NEWARK – Two operators of a bogus charity who falsely claimed to be supporting the families of emergency responders who died at the World Trade Center on 9-11 have been ordered to disgorge $121,116 in donations, pay civil penalties and are permanently barred from working for any charitable organization in New Jersey, under terms of a Final Consent Judgment that resolves a lawsuit filed by Attorney General Jeffrey S. Chiesa and the New Jersey Division of Consumer Affairs.
In July 2011, the state filed suit against Mark Anthony Niemczyk and Thomas J. Scalgione for defrauding donors by using the monies to enrich themselves instead of giving it to the 9-11 victims’ families. Under the Final Consent Judgment, Niemczyk, 66, of Tinton Falls and Scalgione, 40, of Manahawkin, admitted to committing multiple violations of the state’s Charities Registration and Investigation Act, including operating an unregistered charity.
“This case illustrates how charlatans will use a tragic event, and the pretext of helping those in need, to profit themselves. We’re on alert for similar scams in the aftermath of Hurricane Sandy and consumers should perform due diligence before making donations if they are contacted and asked to aid storm victims,” Chiesa said.
The Division of Consumer Affairs maintains an online, searchable database of the approximately 26,000 charitable organizations that are registered to operate in New Jersey. Chiesa noted that the Division of Consumer Affairs to date has registered only one charity created specifically to aid individuals affected by Hurricane Sandy. That organization, Hurricane Sandy New Jersey Relief Fund, was created by First Lady Mary Pat Christie.
“We have zero tolerance for those who attempt to enrich themselves by using emotional appeals following a tragedy or disaster to defraud consumers who want to help those in need,” said Eric T. Kanefsky, acting director of the State Division of Consumer Affairs. “The Division will seek swift and severe action against those who use the name of a just cause to enrich themselves.”
Niemczyk and Scalgione brought a custom-painted pickup truck to public events, where they sold t-shirts featuring the logos of the New York City police and fire departments and also took cash donations, under the guise of helping the families of fallen first responders. They were not authorized to use the logos and not legally allowed to solicit the donations. The pickup truck had painted images of the World Trade Center and listed the names of first responders who perished there. According to the factual findings in the Final Consent Judgment, no money went to the victims’ family members.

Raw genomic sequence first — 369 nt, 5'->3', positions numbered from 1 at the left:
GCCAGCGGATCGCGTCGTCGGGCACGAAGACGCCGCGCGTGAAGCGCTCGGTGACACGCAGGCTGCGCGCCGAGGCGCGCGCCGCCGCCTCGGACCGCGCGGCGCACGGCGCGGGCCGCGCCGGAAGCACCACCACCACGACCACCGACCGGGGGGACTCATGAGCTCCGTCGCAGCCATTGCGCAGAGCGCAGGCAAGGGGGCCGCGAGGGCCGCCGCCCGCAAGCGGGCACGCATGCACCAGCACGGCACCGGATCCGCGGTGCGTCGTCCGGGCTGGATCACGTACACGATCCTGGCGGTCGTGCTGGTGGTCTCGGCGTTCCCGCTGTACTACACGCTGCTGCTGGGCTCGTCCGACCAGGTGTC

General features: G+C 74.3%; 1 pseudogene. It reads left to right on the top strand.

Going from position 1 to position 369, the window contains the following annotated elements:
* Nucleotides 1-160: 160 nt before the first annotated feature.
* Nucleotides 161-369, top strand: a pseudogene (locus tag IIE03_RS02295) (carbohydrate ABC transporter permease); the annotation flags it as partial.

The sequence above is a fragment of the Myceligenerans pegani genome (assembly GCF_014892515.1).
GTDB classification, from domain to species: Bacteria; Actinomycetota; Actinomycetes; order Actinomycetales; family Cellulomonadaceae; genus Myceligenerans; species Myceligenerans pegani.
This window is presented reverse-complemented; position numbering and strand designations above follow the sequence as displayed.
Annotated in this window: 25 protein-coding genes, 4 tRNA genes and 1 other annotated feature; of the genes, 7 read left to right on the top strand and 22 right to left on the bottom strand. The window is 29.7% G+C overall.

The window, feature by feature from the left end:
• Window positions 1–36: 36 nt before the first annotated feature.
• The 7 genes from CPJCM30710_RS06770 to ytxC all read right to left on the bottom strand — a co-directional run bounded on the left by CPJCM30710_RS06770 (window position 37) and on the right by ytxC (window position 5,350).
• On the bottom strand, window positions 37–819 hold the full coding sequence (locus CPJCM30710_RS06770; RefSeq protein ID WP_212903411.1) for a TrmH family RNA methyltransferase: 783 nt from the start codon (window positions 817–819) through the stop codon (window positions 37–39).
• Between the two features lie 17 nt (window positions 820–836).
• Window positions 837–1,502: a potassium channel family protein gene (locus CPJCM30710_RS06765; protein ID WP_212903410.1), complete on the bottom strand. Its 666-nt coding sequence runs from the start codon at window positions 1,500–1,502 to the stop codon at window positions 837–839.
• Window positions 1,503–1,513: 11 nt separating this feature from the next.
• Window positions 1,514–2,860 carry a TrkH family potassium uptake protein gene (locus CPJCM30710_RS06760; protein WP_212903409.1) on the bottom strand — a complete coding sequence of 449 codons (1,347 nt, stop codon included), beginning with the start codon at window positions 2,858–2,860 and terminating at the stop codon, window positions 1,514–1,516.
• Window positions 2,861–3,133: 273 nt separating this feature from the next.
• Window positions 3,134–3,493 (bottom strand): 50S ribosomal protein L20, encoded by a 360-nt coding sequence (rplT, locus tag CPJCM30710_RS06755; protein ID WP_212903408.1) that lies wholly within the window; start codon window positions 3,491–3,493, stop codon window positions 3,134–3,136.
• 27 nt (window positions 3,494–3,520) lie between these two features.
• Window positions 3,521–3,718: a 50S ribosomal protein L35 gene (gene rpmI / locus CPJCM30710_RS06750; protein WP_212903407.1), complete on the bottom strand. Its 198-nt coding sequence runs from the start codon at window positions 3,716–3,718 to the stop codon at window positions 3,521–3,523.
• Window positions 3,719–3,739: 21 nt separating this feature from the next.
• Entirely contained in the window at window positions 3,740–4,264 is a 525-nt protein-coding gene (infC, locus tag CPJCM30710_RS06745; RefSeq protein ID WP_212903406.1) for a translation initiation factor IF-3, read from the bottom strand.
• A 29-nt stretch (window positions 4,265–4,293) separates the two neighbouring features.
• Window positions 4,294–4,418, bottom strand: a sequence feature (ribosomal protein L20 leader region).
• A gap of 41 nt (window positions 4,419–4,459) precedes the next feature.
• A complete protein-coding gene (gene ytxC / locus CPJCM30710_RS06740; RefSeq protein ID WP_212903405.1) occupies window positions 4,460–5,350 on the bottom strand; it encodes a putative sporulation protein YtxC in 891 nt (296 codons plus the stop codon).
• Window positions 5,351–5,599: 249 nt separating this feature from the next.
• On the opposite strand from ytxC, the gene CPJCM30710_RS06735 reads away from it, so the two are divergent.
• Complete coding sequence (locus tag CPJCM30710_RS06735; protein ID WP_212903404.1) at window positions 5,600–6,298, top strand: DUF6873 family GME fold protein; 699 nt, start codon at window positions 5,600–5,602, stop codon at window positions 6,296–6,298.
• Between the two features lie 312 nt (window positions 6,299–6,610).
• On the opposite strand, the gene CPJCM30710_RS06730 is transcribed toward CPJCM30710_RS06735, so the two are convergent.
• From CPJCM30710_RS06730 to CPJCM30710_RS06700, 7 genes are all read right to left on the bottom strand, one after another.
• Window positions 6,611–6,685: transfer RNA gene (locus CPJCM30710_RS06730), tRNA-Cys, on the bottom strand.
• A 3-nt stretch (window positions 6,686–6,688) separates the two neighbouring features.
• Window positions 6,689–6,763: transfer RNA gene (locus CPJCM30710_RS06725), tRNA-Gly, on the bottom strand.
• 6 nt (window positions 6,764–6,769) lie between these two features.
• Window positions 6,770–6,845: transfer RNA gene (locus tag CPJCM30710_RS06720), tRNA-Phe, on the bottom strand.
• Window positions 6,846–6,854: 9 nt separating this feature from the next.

The court in August granted temporary restraints requested by the state, including the impoundment of the pickup truck. Niemczyk and Scalgione also were ordered to stop soliciting donations from the public.
Niemczyk is the owner of the pickup truck, while Scalgione functioned as its booking agent and publicized where the truck would be on display. The truck has since been repossessed by its financing company.
The donations and money raised through t-shirt sales were commingled in Niemczyk’s personal bank account, which he used for personal expenses and for upkeep and maintenance of the truck. In addition to the disgorgement of $121,116, Niemczyk was assessed $98,993 in civil penalties and reimbursement of the State’s costs in bringing this case. The assessment is suspended but will become immediately payable if he violates the terms of the Final Consent Judgment.
Scalgione was assessed $73,993 in civil penalties and reimbursement of the state’s costs, and ordered to pay $1,000. The remaining assessment is suspended but will become immediately payable if he violates the terms of the Final Consent Judgment.
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